This book is 236 pages of a fascinating look at Texas frontier life and botany through the eyes of the German-American botanist Ferdinand Lindheimer.

You can get a copy of Life Among the Texas Flora by Minetta Altgelt Goyne  and support the show using the Amazon Link in today's Show Notes for around $18.

 

Today’s Botanic Spark

Reviving the little botanic spark in your heart

April 29, 1924
Today is the wedding day of Cornelia Vanderbilt. This year (2021) marks her 95th wedding anniversary.

When the Vanderbilt heiress married British nobility, the diplomat John Cecil, the wedding flowers had been ordered from a florist in New York. However, the train carrying the flowers to Asheville, North Carolina, had been delayed and would not arrive in time.

Biltmore's Floral Displays Manager Lizzie Borchers said that,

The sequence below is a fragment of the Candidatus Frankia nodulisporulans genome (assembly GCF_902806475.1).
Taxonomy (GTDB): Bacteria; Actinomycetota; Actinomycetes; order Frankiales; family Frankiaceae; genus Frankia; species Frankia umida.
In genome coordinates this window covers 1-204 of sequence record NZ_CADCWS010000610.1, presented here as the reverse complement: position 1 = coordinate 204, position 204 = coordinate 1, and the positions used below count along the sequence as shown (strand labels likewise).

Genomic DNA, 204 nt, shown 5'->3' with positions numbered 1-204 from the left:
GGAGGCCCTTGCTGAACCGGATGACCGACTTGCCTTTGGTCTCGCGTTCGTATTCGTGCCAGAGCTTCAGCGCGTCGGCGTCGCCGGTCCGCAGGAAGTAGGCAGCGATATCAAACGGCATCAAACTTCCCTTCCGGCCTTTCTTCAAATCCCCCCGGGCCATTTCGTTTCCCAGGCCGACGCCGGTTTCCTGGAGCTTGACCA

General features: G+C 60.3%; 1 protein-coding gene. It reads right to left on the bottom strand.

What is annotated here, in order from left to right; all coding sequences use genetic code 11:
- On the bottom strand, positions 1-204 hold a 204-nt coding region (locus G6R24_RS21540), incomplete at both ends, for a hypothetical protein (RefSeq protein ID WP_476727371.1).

"Biltmore’s gardeners came to the rescue, clipping forsythia, tulips, dogwood, quince, and other flowers and wiring them together. They were quite large compositions, twiggy, open, and very beautiful.”

If you look up this lavish, classic roaring 20's wedding on social media, the pictures show that the bouquets held by the wedding party were indeed very large - they look to be about two feet in diameter! I'll share the images in our Facebook Group, The Daily Gardener Community.

In 2001, the Biltmore commemorated the 75th anniversary of the wedding with a month-long celebration among 2,500 blooming roses during the month of June.

 

Thanks for listening to The Daily Gardener.